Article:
The decision by the Swiss government to grant Ukrainian refugees a special protection status has prompted mixed feelings among asylum-seekers from Arab, African and Asian countries, who have fled bloody conflicts themselves. Comments from Arabic-speaking readers of SWI swissinfo.ch evoke shock, consternation – but understanding too.This content was published on May 6, 2022 - 09:00
- Deutsch "Ich verstehe den Unterschied nicht, alle fliehen vor dem Tod durch den Krieg"
- Español "Todos los refugiados huyen de una guerra, no entiendo la diferencia"
- Português "Não entendo a diferença: todos estão fugindo das guerras"
- 中文 为什么乌克兰人在瑞士如此受欢迎
- Français «Je ne vois aucune différence entre les personnes fuyant les conflits»
- عربي "لست أدري ما هو الفرق؟ الجميع يفرّون من الموت بسبب الحرب" (original)
- 日本語 ウクライナ難民の積極的受け入れは難民差別？ アラビア語読者の反応
- Italiano “Non capisco quale sia la differenza, tutti scappano dalla guerra per sopravvivere”
In spite of their awareness of the tragedy of the Ukraine war and the extent of human suffering there, readers on swissinfo.ch’s Arabic-language Facebook page have reacted in various ways to Switzerland's welcome of Ukrainian refugees – starting with resentment.
"I cannot understand what the difference is between refugees from Syria, Central Africa or Afghanistan and those coming from Ukraine – they are all fleeing death in war," writes one user.
Switzerland is granting a special protection permit to Ukrainians arriving in the country. The mechanism for status S, as it is called, is intended to allow authorities to react appropriately, quickly and practically to situations of mass exodus. To avoid burdening the existing asylum system, people coming from Ukraine can be granted protection without going through the normal procedure of applying for asylum.
The government’s decision has been met with approval and praise, but also sharp criticism. Miriam Behrens, director of the Swiss Refugee Council, told Swiss public television SRF that "legal inequality now prevails". Other refugees were likely to bear the brunt of this if their own asylum procedure is delayed because of the Ukrainian refugee caseload. Status S holders have rights to family reunification and to work, privileges that other asylum-seekers with a provisional permit don’t enjoy, Behrens pointed out.
What holders of status "S" can expect
Permit S holders can obtain asylum in Switzerland without going through the normal refugee determination process. The S permit is issued for a period of one year and can be renewed. After five years, permit holders become entitled to residence permit B, which is then valid for the period of asylum granted.End of insertion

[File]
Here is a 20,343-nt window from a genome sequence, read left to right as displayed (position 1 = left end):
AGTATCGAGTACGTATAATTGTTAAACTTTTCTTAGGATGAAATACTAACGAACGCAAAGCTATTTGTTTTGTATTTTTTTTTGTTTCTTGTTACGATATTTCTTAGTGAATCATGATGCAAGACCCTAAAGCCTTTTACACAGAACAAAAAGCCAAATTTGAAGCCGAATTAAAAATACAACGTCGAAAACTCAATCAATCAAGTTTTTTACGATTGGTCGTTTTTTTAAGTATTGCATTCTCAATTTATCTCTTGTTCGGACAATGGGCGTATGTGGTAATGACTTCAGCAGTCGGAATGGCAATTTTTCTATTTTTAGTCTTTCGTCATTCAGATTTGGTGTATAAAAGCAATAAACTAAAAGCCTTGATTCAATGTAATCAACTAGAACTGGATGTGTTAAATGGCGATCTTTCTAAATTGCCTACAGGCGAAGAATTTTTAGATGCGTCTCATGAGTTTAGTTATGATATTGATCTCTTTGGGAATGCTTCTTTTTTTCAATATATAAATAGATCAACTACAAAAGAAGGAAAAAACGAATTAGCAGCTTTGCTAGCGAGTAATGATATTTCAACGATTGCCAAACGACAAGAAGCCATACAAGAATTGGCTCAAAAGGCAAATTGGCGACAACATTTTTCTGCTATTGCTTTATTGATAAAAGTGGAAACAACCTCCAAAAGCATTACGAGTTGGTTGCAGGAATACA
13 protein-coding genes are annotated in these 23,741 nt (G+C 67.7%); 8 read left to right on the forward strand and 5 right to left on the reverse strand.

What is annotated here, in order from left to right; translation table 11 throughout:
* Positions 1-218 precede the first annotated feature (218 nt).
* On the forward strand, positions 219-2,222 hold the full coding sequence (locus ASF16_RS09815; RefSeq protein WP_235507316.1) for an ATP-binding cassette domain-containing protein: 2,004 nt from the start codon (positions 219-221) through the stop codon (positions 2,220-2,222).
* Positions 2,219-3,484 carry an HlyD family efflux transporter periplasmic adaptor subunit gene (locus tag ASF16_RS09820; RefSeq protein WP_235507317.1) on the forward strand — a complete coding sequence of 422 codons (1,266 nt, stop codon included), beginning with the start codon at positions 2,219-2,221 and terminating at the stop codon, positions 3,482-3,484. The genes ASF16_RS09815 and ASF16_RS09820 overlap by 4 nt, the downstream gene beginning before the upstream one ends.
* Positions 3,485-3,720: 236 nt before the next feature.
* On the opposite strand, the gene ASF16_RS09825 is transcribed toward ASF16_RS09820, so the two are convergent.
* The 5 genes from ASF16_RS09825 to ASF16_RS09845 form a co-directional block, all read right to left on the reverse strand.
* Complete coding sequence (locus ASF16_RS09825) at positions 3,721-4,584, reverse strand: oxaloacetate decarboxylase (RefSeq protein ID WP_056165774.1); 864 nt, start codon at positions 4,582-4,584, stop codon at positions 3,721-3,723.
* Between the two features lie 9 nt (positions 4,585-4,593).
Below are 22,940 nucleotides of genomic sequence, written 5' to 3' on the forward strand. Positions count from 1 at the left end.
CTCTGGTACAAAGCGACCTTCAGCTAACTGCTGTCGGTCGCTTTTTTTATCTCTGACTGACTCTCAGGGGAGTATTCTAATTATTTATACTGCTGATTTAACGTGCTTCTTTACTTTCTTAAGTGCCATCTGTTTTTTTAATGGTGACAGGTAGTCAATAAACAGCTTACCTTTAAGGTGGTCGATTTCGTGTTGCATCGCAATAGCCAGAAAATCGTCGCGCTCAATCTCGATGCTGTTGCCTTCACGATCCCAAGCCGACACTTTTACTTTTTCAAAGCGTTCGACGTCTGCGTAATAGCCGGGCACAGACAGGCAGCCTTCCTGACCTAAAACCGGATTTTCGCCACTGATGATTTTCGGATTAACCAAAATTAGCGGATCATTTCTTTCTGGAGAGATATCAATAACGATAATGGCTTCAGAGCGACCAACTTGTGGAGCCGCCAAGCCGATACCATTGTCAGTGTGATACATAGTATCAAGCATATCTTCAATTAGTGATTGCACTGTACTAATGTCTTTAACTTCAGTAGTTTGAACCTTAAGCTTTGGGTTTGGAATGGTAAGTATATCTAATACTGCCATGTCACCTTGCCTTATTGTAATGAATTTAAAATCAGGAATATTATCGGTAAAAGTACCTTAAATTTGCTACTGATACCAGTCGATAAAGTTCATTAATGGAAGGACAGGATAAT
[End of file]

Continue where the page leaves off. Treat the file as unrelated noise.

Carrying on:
War in Syria a ‘kids’ cartoon’
One reader on Facebooks writes: "Where was this help when it was needed by people from the Middle East, where disastrous wars have left hundreds of thousands dead and millions homeless?" An Iraqi user adds: "Humanity means mercy and common sense, but it should be extended to all suffering people without giving one group more privileges than another – all men are brothers."
The commenters pose many rhetorical questions. "If we compare Syria with Ukraine, we find that in both cases people were compelled to leave their homeland in order to save their own lives,” reads one post. “So why do some get an S permit for those requiring asylum and the others a B or an F Permit? Doesn't this count as racial discrimination? Where is the equality and transparency here?"
A Syrian reader writes: "It looks as if the war in Syria was [no more real than] a children's cartoon. So the Syrians got nothing."
For another reader, the decision by Switzerland meant "not openness, but racial discrimination". There was only "openness to the same [skin] colour and culture," he adds. “That is their privilege, of course, but please stop replaying the same old scratchy record of humanitarianism – it is getting on our nerves."
Feelings of anger alternated with disappointment in the comments: "War in Ukraine has, alas, exposed the lovely, civilised, humane West that we all admire, and unmasked the hypocrisy of its civilised image." Some went further: "It is all too clear that values in this world are shattered, and that the basic principles Europeans have been preaching to us are no more than words on paper."
Two kinds of ‘humanity’
Unsurprisingly, some asylum-seekers compare the difficulties they have experienced for years with the privileges now conferred on Ukrainian refugees: "What about all the refugees who still have no residence permit, who are not even allowed to buy a SIM [mobile phone] card or visit their families, who are only a few kilometers away?"